There’s no doubt about it: Prince was a prodigies whose sungs and mode helped to cement his status as both a music and cultural rights icon.

But the late legend likewise stood for so much more.

Prince was an activist and exponent for many social issues — and although he didn’t speak out about matters of politics in public often, he didn’t truly need to. Sovereign was political because blackness is inherently political.

Here are 7 routes that Prince presented his political strength, and how his art and activism were closely connected:

John Leyba via Getty Images
Prince succumbed on Thursday, April 21 st at his Paisley Park estate in Minneapolis.

1. Prince applied his songs to express their views on serious social issues .

Prince called out President Ronald Reagan’s foreign policies and America’s involvement in the Cold War in his 1981 song, “Ronnie Talk To Russia.” He also invited political commentator and philosopher Dr. Cornell West to be featured on his 2004 line titled, “Dear Mr. Man, ” in which Prince called out new systems of strength in America and the criticize feigns they have on marginalized beings.

“Might not be in the back of the bus but it sure suffer just the same/ ain’t nothing fair about aid/ ain’t no assistance in AIDS/ we ain’t that affirmative about your acts until the peoples of the territories get paid, ” Prince sang.

2. Prince foreground the question of hasten and expressed support for the Black Lives Matter Movement .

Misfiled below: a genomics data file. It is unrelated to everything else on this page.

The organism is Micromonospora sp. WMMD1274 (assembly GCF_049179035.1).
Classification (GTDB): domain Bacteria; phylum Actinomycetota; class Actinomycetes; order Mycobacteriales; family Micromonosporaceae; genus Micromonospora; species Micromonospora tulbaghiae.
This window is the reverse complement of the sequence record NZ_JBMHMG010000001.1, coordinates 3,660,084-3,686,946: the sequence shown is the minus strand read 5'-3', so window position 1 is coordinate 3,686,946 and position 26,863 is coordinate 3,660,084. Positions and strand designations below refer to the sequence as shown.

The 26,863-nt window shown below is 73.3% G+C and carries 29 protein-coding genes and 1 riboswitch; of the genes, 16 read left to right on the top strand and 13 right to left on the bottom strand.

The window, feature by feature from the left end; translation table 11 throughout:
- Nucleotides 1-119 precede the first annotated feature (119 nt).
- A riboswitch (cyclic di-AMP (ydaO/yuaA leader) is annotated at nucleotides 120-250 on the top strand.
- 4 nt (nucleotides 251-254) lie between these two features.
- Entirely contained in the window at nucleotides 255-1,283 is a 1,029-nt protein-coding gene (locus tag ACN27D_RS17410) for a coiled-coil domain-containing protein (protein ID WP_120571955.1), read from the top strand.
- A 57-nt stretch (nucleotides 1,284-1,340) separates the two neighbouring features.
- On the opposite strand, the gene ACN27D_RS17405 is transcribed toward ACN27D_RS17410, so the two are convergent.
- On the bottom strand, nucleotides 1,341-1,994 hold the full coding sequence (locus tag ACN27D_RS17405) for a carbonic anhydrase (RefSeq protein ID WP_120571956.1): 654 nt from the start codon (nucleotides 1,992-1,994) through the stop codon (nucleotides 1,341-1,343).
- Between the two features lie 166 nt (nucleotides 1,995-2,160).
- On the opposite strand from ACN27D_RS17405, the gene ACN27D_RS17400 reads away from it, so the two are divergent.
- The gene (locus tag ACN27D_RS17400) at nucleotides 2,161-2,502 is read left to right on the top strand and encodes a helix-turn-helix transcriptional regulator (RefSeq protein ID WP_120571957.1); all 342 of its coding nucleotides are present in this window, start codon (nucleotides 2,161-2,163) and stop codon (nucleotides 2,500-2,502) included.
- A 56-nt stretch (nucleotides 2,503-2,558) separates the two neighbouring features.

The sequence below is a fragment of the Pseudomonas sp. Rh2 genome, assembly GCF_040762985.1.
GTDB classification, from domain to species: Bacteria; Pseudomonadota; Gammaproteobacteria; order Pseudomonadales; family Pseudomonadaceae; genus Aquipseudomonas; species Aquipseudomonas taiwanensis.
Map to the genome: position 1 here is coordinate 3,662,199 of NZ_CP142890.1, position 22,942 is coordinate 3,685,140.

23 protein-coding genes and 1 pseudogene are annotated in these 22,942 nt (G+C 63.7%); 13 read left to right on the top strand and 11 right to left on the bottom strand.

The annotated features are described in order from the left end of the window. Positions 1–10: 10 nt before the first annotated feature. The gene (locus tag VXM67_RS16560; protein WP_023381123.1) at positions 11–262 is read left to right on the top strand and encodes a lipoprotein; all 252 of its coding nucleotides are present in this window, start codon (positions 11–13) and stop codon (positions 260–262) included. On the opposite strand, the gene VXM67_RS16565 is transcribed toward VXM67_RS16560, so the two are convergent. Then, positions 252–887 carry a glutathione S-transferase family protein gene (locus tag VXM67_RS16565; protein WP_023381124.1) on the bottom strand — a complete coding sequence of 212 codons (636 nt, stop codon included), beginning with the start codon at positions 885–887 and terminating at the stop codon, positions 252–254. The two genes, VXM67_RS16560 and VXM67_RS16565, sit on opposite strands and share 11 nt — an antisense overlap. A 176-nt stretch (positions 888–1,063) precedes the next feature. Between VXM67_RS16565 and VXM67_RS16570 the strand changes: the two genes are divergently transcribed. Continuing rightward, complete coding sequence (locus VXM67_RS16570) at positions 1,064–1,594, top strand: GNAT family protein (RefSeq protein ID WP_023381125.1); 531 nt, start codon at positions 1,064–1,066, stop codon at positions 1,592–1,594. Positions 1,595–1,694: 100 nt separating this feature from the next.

Prince mentions Dr. Martin Luther King in his 2009 song “Dreamer.” “I was born and parent on the same plantation/ In the united states of the crimson, lily-white and blue/ I never knew that I was different/ Till Dr. King was on the balcony/ Lying in a brutal consortium, ” the texts read.

Years before that song’s introduction, Prince liberated a line in 1995 titled “We March, ” which spoke about the need for planned protest against racism: “Now’s the time to find a rhyme/ that’s got a reason and frees the brain/ From indignant imagines, the racist kind/ If we all wanna a change then come on get in line, ” Prince sang.

“Like volumes and black lives, albums still matter.” Prince

The song was liberated precisely two decades before the Black Lives Matter movement problem a widespread call for racial justice and equality. In point, BLM was a move that deeply inspired Prince and moved him to make a riveting and conspicuous remark about hasten just last year:

“Like volumes and black lives, albums still matter, ” Prince said in a resounding address to the world on the 2015 Grammy stage. His affirm eventually became one of his most memorable political times in recent years.

3. Prince paid significant tribute to Baltimore.

Just three months later, Prince liberated his song “Baltimore, ” which was a touching tribute to the city that handled the deaths among Freddie Gray, a black 18 -year-old resident who died from spinal cord injuries he maintained while in the imprisonment of the Baltimore police following his arrest. The song also mentioned Michael Brown, another black teen who was killed by police in Ferguson, Missouri in 2014.

“Does anybody hear us pray/ for Michael Brown or Freddie Gray? ” Prince sang in a piece which touched on the civil unrest that unfolded in the city immediately following Gray’s death.

4. Prince presented incessant support to black America’s youth.

To show its gratitude for Baltimore and its inhabitants, Prince hosted a free “Rally 4 Peace” benefit concert that attracted thousands of attendees. While on stage, he praised Baltimore’s black young persons who he believed to be strong agents of change capable of mending American’s broken system. “It’s going to take the young people to cook it this time, ” he said in the song’s music video.“We need new ideas, new life.”